Where did I assume that the whole range from 0V to +8V (in my previous example) is not used? I am now having doubts that u understood what I was saying. Once again, in my previous example, the whole range (0V to +8V) was used.

Originally Posted by Watcher
Using your 0 to +8v example, on a 8 bit ADC, the quantization or the steps =8/256, each bit represents a delta of 0.03125v. On a 16-bit ADC, it is 8/65536th volts per bit. Although higher # of bits for ADC give you smoother gradients, etc, you can see, the increment becomes so small that noise in the circuits will overwhelm the subtleness in the ADC that it becomes counter-productive to include a higher end ADC. The balance seems to be 12 to 14-bits (D2X is 14 bits IIRC) for current DSLRs. The medium format digital backs uses 16-bits because of the higher end of the sensors that they use.
This point I agree with u.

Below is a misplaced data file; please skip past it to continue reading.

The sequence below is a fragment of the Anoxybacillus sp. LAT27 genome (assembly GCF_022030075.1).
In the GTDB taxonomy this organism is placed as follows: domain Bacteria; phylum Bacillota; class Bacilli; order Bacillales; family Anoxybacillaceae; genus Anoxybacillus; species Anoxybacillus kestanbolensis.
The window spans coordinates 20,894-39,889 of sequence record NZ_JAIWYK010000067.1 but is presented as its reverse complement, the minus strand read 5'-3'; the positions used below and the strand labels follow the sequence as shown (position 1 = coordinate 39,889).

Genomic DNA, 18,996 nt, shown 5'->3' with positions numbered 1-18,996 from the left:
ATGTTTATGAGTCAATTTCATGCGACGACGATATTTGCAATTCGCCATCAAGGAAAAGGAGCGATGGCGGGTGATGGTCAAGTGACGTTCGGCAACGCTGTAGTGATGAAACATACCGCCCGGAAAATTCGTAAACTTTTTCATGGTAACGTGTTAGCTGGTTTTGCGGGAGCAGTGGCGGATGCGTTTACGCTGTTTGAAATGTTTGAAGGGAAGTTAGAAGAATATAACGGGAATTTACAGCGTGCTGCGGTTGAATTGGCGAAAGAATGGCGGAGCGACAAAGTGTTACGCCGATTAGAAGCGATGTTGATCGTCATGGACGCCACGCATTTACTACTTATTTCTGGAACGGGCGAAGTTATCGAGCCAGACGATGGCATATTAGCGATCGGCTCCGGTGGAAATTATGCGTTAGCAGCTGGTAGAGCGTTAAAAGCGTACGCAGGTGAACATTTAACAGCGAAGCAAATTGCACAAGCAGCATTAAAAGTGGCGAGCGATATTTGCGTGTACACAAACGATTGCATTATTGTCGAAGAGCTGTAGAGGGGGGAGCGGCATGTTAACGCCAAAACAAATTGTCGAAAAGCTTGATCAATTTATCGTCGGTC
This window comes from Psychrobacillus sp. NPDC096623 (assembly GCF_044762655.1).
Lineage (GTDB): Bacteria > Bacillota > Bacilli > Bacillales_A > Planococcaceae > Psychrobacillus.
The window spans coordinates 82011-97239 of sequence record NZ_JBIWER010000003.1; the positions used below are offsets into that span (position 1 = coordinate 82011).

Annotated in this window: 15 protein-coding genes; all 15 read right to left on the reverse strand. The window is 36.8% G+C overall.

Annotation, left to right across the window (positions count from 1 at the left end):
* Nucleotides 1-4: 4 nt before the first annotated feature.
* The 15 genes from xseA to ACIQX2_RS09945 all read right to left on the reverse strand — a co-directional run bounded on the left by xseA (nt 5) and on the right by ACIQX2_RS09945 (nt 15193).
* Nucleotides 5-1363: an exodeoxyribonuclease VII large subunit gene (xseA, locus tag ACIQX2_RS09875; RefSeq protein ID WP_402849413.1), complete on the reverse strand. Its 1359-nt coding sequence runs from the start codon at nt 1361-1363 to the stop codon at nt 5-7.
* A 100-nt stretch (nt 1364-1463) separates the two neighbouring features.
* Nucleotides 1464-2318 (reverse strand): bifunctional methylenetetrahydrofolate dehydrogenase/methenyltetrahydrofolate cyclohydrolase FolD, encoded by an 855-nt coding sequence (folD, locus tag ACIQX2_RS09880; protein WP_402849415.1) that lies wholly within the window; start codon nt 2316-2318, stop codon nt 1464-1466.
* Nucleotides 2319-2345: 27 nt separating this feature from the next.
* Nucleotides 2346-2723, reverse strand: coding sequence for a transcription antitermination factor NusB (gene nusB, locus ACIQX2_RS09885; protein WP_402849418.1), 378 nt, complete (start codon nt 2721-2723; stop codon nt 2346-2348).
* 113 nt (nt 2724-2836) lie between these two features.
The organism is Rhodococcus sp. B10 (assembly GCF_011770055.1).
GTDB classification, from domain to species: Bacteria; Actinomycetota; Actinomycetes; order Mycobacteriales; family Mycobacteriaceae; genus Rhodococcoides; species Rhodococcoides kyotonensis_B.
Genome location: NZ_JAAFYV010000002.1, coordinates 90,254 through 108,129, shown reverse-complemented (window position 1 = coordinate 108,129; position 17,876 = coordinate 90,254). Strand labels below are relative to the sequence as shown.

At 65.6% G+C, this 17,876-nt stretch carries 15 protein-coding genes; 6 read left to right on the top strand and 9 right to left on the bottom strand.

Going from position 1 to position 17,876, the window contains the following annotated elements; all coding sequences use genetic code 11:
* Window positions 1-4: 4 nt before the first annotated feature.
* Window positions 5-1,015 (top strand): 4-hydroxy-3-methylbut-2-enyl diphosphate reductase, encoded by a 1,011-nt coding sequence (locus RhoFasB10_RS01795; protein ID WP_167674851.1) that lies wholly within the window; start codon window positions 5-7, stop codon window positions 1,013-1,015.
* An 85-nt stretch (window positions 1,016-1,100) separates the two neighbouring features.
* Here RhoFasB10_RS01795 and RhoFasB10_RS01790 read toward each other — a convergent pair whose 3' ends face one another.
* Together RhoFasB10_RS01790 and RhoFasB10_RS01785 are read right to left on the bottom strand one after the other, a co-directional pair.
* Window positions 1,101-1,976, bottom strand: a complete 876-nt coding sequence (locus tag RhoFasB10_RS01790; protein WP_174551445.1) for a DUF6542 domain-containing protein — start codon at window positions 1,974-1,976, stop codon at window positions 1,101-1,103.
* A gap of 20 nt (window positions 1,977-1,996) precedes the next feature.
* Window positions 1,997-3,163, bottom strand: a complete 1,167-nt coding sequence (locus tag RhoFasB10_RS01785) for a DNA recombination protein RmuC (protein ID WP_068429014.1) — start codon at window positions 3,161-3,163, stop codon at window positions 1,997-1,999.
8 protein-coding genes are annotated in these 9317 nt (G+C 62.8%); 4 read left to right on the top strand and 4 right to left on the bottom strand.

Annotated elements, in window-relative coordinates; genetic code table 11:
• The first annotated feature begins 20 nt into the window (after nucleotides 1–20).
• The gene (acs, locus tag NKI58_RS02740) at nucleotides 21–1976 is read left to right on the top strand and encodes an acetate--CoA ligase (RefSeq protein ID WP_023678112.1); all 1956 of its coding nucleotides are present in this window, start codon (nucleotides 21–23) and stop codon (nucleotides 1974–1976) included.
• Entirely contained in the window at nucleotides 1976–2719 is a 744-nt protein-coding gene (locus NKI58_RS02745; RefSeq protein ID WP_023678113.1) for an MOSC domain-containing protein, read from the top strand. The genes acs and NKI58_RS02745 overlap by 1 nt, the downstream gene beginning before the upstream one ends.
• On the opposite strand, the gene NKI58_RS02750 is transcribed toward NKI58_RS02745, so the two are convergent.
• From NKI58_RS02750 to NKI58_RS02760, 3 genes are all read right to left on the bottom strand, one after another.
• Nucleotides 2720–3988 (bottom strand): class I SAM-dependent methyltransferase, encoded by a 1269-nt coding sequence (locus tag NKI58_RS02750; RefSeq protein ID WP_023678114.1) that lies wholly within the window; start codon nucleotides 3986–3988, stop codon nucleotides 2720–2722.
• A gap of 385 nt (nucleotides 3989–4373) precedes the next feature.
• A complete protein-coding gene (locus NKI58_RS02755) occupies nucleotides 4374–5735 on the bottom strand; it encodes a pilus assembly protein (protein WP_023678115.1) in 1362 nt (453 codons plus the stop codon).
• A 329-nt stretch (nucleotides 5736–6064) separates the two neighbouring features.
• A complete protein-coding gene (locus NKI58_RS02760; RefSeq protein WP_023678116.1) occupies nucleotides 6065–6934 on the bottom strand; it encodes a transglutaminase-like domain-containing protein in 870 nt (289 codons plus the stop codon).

But I still doubt that u actually read and understood my previous post, as I also did s
tate "this is because there is no need for so many bits due to noise issues; don't need to be so precise.".

Originally Posted by Watcher
The "crux" is never 1 bit == 1 f-stop; the DR is not primarily tied to the ADC, although it does influence it. It is actually the design and building of the sensor itself. If the "wells" of the sensors fill up too quickly, then the DR will be lesser. It is not predicated/determined by the ADC. I can have a 12 f-stop DR sensor (ignoring noise) but use a 8-bit ADC that will still give you 12 f-stops DR, just like I can have a 24-bit color LCD and still use 4-bit (per channel, giving 12-bit total) signal (EGA ha ha, remember? . ADC bits =/= DR; they are different things. ... ...

Please do elaborate on your example. I can spot a few major errors though.
"If the "wells" of the sensors fill up too quickly, then the DR will be lesser." Please show some example that the speed of the wells filling up has something to do with DR.

Consider a sensor with only 2 wells.
Assume the wells are exposed to different amount of light.
Well #1 fills up in 1 second, well #2 fills up in 2 seconds.
Now, we set the shutter speed to only 1 sec.